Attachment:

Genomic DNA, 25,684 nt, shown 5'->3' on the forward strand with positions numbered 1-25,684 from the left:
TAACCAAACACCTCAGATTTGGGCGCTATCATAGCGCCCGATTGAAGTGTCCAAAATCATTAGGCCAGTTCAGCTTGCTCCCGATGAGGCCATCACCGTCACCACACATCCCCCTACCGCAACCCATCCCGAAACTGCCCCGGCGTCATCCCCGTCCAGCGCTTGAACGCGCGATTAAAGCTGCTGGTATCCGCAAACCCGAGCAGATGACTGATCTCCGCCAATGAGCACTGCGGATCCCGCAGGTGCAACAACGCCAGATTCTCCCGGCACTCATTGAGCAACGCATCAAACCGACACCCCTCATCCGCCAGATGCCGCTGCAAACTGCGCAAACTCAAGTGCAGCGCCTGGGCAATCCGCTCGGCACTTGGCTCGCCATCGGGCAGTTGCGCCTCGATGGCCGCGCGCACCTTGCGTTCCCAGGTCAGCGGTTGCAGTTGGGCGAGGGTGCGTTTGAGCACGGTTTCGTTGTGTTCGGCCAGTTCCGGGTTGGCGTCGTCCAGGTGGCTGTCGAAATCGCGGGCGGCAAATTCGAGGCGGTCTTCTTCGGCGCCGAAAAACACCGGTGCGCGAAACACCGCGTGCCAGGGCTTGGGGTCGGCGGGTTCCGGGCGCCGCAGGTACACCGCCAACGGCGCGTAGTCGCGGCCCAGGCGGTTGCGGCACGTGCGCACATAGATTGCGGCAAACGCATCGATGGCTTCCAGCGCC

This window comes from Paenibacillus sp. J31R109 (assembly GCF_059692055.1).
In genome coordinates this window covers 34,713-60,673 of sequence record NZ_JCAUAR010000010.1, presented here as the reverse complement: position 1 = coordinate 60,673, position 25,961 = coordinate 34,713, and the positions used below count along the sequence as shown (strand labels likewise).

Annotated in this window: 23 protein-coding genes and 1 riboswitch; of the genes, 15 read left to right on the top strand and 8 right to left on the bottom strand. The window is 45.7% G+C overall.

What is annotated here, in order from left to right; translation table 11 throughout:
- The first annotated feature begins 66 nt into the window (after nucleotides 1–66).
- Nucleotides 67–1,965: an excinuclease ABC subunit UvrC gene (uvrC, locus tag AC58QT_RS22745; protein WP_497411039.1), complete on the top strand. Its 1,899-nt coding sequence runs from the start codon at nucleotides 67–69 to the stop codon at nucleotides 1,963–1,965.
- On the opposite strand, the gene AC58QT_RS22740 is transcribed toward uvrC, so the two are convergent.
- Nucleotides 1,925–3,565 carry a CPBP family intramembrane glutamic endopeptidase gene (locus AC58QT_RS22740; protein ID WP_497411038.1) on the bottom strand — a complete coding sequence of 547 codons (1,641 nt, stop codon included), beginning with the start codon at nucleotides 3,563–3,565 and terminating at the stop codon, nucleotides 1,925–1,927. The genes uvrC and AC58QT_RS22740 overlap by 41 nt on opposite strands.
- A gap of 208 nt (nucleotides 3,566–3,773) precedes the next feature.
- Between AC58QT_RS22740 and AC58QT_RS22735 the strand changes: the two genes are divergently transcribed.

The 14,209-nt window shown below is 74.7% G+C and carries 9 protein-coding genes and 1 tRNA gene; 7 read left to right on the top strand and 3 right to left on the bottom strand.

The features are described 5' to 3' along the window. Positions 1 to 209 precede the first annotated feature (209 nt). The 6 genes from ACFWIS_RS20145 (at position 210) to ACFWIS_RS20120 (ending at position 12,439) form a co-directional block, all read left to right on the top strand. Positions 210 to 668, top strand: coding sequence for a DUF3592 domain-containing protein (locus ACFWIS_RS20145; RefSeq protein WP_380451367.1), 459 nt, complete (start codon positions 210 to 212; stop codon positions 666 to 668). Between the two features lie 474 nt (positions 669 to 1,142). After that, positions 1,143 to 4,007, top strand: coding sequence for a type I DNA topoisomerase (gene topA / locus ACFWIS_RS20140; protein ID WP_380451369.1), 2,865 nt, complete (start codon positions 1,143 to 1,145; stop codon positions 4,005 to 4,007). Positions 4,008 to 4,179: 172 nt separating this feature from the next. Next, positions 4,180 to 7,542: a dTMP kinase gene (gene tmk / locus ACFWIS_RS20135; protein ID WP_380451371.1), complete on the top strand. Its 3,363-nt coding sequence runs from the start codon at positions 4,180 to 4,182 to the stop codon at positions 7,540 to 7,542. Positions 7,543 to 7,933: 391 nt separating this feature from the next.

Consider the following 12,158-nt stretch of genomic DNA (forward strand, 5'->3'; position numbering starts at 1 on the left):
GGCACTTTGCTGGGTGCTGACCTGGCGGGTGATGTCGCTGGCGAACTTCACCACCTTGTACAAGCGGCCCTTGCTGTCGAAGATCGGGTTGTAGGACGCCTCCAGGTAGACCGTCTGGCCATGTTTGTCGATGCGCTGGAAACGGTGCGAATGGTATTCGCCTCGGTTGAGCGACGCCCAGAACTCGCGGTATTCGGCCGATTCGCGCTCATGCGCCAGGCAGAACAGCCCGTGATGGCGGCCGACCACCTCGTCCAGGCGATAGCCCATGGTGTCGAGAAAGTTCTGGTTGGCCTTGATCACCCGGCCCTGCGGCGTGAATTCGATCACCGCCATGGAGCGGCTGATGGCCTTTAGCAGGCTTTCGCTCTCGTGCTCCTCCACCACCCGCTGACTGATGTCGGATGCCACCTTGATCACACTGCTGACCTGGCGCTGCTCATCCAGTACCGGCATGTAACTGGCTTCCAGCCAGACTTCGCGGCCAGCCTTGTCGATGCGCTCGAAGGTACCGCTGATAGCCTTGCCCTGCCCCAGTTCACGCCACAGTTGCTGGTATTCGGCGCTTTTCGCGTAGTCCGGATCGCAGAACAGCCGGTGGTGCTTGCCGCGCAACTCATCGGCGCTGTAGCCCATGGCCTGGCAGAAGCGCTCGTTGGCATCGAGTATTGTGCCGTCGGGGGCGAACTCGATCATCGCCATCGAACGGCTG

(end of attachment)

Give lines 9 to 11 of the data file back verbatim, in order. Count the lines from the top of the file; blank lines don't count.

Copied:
- On the opposite strand, the gene AC58QT_RS22740 is transcribed toward uvrC, so the two are convergent.
- Nucleotides 1,925–3,565 carry a CPBP family intramembrane glutamic endopeptidase gene (locus AC58QT_RS22740; protein ID WP_497411038.1) on the bottom strand — a complete coding sequence of 547 codons (1,641 nt, stop codon included), beginning with the start codon at nucleotides 3,563–3,565 and terminating at the stop codon, nucleotides 1,925–1,927. The genes uvrC and AC58QT_RS22740 overlap by 41 nt on opposite strands.
- A gap of 208 nt (nucleotides 3,566–3,773) precedes the next feature.